DeGazon supports the horse industry
Horse Racing has an extensive history in the Virgin Islands, with many notable families and names at the helm of the industry which has brought much joy to the community. Once upon a time, residents would flock to the racetrack for Easter for the first major race day on the Crucian horse racing calendar. Many disputes, at this time, have halted the coveted races and horse racing now stands in limbo.
While the racing portion slowed, during my first year in senate I put horse owners as a priority. The races may be halted, but horses and their owners still needed assistance. Due to horses not being properly defined in the Virgin Islands Code, the horsemen were without help. I wanted to find a way to connect my expertise in agriculture with the needs of the locals in the horse racing industry to broaden their opportunities.
Through research with my team, I learned that in 2018 Congress passed an agriculture bill defining horses as livestock. In doing so, commercial horse owners and breeders are treated as farmers and have access to technical expertise and monetary support, and also receive tax benefits. From here, my bill—33-0036—was born to help local horsemen territory-wide.
Bill No. 33-0036 was an Act amending title 7, chapter 1, subchapter I, section 2 of the Virgin Islands Code by including horses in the definition of livestock. The bill was structured to match that of the bill passed in Congress. However, while the bill received the support of the horse racing commission, notable horsemen and some of my colleagues, it also received backlash from the Department of Agriculture who believed that livestock only meant “consumption,” and also said that they did not have the capacity to care for horses. There was also a concern with the bill being abused by people who may secure a stray horse just to seek tax exemption.
In an effort to save the bill and compromise with the demands presented, the bill was amended. However, in doing so, the bill regrettably diverted from its original course. The bill that moved through Rules and Judiciary and Legislative Session and ultimately landed on the Governor’s desk was a different bill than before.
The bill’s amendments—which defined horses for the use of racing, not consumption--addressed the concerns of the Department of Agriculture, the horse racing commission and senators as presented from the July 12th hearing from the Committee on Economic Development, Regulations and Agriculture. The new bill read as--An Act amending title 32, chapter 1, section 203 of the Virgin Islands Code by establishing a definition of “horse’ for the purposes of horse racing.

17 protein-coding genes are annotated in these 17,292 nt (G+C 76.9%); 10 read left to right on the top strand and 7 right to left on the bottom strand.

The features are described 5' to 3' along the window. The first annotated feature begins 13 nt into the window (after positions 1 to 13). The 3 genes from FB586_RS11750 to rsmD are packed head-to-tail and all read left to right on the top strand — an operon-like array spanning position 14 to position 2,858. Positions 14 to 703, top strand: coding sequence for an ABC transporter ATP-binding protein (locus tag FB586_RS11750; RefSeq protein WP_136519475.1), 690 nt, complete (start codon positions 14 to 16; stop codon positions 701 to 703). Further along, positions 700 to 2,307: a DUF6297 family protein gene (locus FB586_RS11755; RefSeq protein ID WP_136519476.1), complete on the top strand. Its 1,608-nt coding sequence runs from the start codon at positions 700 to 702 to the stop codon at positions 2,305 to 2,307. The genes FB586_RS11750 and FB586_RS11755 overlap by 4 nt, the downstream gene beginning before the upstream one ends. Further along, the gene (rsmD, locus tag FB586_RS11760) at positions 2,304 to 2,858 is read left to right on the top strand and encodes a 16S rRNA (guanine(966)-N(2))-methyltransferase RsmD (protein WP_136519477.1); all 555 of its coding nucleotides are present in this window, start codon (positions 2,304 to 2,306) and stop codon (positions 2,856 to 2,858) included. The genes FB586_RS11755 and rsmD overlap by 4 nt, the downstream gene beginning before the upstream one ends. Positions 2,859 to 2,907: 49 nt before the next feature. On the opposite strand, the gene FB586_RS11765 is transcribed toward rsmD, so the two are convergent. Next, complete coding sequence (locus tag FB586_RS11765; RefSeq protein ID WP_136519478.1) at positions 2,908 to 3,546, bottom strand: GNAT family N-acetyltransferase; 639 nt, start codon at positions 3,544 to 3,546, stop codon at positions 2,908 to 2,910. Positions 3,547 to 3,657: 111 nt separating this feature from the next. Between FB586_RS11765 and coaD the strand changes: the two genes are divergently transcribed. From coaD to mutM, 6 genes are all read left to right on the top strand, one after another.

However, the amendment defined horses as thoroughbred. The reasoning behind that, was to have the horses registered with the National Jockey Club through the local body in the territory. The bill was expected to provide small business opportunities and also strengthen the presence of the horse racing industry in the Virgin Islands, allow horses to be bred and purchased from the Virgin Islands, provide technical support for horse owners and open the doors for more equine veterinary practices in the territory through its Thoroughbred Owners and Breeders Association (TOBA).
However, on January 18, 2020, Gov. Albert Bryan Jr. vetoed the bill. In his transmittal letter to the Senate President, the governor took issue horses being defined as “thoroughbreds.”
“I have vetoed Bill No. 33-0036. An Act amending title 32, chapter 11. section 203 of the Virgin Islands Code to establish a definition for the word “horse” as used in the chapter regulating horse races. Although the intent of the bill is clear, the language used and placement within the VI. Code has a detrimental effect on the regulations. At first glance, the use of “thoroughbred” as a definition for “horse” seems to limit horse racing to the racing of thoroughbreds. In actuality, by placing this definition in title 32, chapter 11 the VI Code, controlling horse racing, the Legislature will now limit the authority of the Horse Racing Commission to only thoroughbreds. Who will then have the authority to regulate any other horses that VI residents may decide to race? Title 32, chapter 11. section 202 of the V.1. Code, titled “Supervision and regulation of horse racing” authorizes the Commission, at subsection (3), “To provide for the classification and registration of racehorses in the Virgin Islands as a condition precedent to eligibility for participation in horse races.” As this classification is already within the scope of responsibility of the Commission and to preserve authority of the Commission to regulate horse racing in its general scope. I must veto this bill and urge the Horse Racing Commission to amend the rules and regulations to effectuate the goals of this bill.”
The veto didn’t stop the bill. We have taken the governor’s suggestion in mind, and my team and I have been reworking the bill to continue to assist with the development of the horse racing industry, while inserting language to give our local horsemen relief and support as well.